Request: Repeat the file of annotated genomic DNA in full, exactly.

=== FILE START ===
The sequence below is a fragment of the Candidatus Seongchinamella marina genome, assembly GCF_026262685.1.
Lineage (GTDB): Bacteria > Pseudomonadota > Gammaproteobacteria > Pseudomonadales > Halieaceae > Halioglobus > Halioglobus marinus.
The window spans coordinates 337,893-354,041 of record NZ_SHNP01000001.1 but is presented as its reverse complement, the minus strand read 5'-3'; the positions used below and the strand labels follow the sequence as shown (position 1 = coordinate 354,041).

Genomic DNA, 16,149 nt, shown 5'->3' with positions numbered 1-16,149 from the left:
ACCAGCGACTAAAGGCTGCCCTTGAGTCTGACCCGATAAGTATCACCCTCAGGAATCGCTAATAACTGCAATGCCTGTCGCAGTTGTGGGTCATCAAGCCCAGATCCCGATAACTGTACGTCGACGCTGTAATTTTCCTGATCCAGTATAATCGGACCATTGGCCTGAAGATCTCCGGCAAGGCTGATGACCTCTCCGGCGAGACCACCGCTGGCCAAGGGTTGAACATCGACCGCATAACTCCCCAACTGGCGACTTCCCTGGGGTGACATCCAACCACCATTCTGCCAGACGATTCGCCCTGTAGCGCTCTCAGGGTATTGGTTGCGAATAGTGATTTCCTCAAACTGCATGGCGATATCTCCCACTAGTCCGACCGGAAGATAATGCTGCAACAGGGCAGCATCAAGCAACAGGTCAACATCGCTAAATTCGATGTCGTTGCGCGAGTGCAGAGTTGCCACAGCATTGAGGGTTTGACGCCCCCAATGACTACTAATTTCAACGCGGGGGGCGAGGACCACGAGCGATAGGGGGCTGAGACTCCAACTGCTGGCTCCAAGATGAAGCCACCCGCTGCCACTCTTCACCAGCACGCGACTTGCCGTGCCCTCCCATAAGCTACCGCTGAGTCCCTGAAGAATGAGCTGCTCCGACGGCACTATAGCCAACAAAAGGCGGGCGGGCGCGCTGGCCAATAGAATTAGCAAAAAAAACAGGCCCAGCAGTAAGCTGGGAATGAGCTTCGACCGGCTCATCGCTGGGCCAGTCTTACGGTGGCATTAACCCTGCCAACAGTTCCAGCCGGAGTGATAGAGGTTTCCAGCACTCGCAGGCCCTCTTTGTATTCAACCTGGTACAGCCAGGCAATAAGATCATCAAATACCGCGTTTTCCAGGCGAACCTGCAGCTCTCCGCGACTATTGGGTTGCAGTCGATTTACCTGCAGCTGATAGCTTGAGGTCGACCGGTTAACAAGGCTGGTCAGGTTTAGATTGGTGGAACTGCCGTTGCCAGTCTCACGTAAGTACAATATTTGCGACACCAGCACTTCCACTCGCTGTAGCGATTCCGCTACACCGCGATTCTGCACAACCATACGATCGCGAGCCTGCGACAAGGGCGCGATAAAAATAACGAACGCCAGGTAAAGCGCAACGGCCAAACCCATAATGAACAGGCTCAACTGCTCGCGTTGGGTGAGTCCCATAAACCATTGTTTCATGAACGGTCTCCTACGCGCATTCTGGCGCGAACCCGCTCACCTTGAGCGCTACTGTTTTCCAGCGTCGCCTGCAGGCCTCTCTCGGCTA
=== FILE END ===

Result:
The sequence below is a fragment of the Candidatus Seongchinamella marina genome, assembly GCF_026262685.1.
Lineage (GTDB): Bacteria > Pseudomonadota > Gammaproteobacteria > Pseudomonadales > Halieaceae > Halioglobus > Halioglobus marinus.
The window spans coordinates 337,893-354,041 of record NZ_SHNP01000001.1 but is presented as its reverse complement, the minus strand read 5'-3'; the positions used below and the strand labels follow the sequence as shown (position 1 = coordinate 354,041).

Genomic DNA, 16,149 nt, shown 5'->3' with positions numbered 1-16,149 from the left:
ACCAGCGACTAAAGGCTGCCCTTGAGTCTGACCCGATAAGTATCACCCTCAGGAATCGCTAATAACTGCAATGCCTGTCGCAGTTGTGGGTCATCAAGCCCAGATCCCGATAACTGTACGTCGACGCTGTAATTTTCCTGATCCAGTATAATCGGACCATTGGCCTGAAGATCTCCGGCAAGGCTGATGACCTCTCCGGCGAGACCACCGCTGGCCAAGGGTTGAACATCGACCGCATAACTCCCCAACTGGCGACTTCCCTGGGGTGACATCCAACCACCATTCTGCCAGACGATTCGCCCTGTAGCGCTCTCAGGGTATTGGTTGCGAATAGTGATTTCCTCAAACTGCATGGCGATATCTCCCACTAGTCCGACCGGAAGATAATGCTGCAACAGGGCAGCATCAAGCAACAGGTCAACATCGCTAAATTCGATGTCGTTGCGCGAGTGCAGAGTTGCCACAGCATTGAGGGTTTGACGCCCCCAATGACTACTAATTTCAACGCGGGGGGCGAGGACCACGAGCGATAGGGGGCTGAGACTCCAACTGCTGGCTCCAAGATGAAGCCACCCGCTGCCACTCTTCACCAGCACGCGACTTGCCGTGCCCTCCCATAAGCTACCGCTGAGTCCCTGAAGAATGAGCTGCTCCGACGGCACTATAGCCAACAAAAGGCGGGCGGGCGCGCTGGCCAATAGAATTAGCAAAAAAAACAGGCCCAGCAGTAAGCTGGGAATGAGCTTCGACCGGCTCATCGCTGGGCCAGTCTTACGGTGGCATTAACCCTGCCAACAGTTCCAGCCGGAGTGATAGAGGTTTCCAGCACTCGCAGGCCCTCTTTGTATTCAACCTGGTACAGCCAGGCAATAAGATCATCAAATACCGCGTTTTCCAGGCGAACCTGCAGCTCTCCGCGACTATTGGGTTGCAGTCGATTTACCTGCAGCTGATAGCTTGAGGTCGACCGGTTAACAAGGCTGGTCAGGTTTAGATTGGTGGAACTGCCGTTGCCAGTCTCACGTAAGTACAATATTTGCGACACCAGCACTTCCACTCGCTGTAGCGATTCCGCTACACCGCGATTCTGCACAACCATACGATCGCGAGCCTGCGACAAGGGCGCGATAAAAATAACGAACGCCAGGTAAAGCGCAACGGCCAAACCCATAATGAACAGGCTCAACTGCTCGCGTTGGGTGAGTCCCATAAACCATTGTTTCATGAACGGTCTCCTACGCGCATTCTGGCGCGAACCCGCTCACCTTGAGCGCTACTGTTTTCCAGCGTCGCCTGCAGGCCTCTCTCGGCTA